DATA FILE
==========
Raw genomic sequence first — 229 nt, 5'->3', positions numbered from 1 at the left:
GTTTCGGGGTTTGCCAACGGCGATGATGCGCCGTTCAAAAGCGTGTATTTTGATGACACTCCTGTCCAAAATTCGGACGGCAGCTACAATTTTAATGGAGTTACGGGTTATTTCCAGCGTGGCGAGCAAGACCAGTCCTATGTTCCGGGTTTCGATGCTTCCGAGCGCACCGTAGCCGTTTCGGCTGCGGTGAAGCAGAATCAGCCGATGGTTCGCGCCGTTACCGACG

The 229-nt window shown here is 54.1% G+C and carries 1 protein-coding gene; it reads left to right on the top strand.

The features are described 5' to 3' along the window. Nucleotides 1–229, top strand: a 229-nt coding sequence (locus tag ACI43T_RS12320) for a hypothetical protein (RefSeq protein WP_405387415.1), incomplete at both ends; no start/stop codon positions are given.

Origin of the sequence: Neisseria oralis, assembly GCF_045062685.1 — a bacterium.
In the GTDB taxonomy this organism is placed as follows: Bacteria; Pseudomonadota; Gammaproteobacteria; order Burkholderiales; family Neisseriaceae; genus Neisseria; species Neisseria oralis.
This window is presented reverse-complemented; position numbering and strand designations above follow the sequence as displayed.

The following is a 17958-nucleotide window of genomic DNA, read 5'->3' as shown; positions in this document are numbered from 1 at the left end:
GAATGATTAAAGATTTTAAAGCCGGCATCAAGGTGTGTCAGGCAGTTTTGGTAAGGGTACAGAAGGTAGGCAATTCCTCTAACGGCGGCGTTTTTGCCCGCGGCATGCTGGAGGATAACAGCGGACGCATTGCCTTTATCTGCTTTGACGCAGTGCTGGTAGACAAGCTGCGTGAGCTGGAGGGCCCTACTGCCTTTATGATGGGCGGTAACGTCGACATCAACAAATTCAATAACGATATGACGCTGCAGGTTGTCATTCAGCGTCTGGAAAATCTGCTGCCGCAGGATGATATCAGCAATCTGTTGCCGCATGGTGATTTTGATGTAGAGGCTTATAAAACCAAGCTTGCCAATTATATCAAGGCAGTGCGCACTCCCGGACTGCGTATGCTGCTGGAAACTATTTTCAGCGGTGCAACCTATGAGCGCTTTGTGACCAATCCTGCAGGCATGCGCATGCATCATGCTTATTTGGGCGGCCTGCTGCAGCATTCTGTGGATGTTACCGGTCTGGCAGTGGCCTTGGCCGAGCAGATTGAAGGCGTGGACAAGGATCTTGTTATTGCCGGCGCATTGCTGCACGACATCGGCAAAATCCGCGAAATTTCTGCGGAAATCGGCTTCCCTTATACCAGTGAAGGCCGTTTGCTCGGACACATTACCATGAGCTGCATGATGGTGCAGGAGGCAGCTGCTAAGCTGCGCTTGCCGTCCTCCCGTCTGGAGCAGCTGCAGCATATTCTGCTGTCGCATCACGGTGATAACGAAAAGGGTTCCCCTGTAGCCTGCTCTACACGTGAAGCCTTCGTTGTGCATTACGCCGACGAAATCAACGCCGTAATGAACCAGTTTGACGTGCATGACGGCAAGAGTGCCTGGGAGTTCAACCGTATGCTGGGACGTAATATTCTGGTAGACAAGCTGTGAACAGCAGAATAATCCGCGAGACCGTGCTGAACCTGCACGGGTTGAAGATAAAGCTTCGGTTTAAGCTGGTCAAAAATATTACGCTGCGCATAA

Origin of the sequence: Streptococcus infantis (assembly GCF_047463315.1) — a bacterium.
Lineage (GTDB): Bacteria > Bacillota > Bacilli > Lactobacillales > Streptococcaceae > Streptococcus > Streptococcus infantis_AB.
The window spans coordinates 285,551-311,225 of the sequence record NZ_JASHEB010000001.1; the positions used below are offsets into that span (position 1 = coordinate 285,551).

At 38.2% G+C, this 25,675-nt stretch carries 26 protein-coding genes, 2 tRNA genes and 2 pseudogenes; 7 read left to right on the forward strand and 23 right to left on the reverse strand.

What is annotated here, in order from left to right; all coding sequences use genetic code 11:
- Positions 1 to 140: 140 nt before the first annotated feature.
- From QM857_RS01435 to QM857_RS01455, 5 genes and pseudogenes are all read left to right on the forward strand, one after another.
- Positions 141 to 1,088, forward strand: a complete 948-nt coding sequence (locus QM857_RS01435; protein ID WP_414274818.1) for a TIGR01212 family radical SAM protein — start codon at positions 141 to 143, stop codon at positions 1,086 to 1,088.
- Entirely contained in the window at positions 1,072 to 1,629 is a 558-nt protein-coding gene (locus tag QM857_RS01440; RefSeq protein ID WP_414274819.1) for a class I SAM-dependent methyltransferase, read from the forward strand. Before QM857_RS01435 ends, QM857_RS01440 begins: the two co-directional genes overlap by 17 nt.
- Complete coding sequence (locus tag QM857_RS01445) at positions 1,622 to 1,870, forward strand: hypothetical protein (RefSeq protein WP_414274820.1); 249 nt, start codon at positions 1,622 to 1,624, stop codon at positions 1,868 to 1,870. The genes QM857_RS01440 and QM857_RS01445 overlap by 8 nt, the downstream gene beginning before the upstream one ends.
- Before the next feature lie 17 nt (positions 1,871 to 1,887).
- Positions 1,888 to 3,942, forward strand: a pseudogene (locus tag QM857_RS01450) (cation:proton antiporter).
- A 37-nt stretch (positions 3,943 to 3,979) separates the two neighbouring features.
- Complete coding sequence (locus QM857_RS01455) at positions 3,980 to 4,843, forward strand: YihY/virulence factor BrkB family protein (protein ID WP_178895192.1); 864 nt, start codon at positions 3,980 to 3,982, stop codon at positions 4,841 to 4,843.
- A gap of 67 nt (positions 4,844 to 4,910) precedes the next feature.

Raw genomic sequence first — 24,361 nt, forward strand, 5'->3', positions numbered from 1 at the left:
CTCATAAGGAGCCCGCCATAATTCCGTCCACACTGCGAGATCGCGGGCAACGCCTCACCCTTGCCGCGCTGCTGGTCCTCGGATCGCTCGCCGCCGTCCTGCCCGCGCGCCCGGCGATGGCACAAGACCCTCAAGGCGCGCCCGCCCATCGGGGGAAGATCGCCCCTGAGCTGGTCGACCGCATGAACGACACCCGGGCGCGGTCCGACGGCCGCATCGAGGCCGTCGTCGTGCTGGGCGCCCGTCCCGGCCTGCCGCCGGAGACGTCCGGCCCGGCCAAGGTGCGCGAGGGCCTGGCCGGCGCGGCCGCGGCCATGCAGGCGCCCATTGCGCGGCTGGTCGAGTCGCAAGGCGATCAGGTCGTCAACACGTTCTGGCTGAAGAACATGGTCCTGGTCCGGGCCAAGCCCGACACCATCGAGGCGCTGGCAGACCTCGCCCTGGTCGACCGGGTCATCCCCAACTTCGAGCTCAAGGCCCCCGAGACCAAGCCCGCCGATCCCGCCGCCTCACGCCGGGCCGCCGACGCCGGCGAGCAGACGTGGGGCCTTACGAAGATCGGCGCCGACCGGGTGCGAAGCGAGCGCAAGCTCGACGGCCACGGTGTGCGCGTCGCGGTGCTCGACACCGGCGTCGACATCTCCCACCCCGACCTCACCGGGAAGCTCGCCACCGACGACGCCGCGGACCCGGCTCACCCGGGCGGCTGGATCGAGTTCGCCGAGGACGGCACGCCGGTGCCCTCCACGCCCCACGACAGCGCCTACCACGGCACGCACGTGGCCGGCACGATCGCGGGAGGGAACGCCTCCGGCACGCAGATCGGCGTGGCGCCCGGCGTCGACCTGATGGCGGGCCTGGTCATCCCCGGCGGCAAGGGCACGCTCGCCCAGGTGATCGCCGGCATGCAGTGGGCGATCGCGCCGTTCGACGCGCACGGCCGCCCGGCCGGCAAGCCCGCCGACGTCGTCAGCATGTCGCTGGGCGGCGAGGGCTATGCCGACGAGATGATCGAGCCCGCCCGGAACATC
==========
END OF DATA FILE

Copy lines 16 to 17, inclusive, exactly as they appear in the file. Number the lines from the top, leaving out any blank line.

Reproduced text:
- From QM857_RS01435 to QM857_RS01455, 5 genes and pseudogenes are all read left to right on the forward strand, one after another.
- Positions 141 to 1,088, forward strand: a complete 948-nt coding sequence (locus QM857_RS01435; protein ID WP_414274818.1) for a TIGR01212 family radical SAM protein — start codon at positions 141 to 143, stop codon at positions 1,086 to 1,088.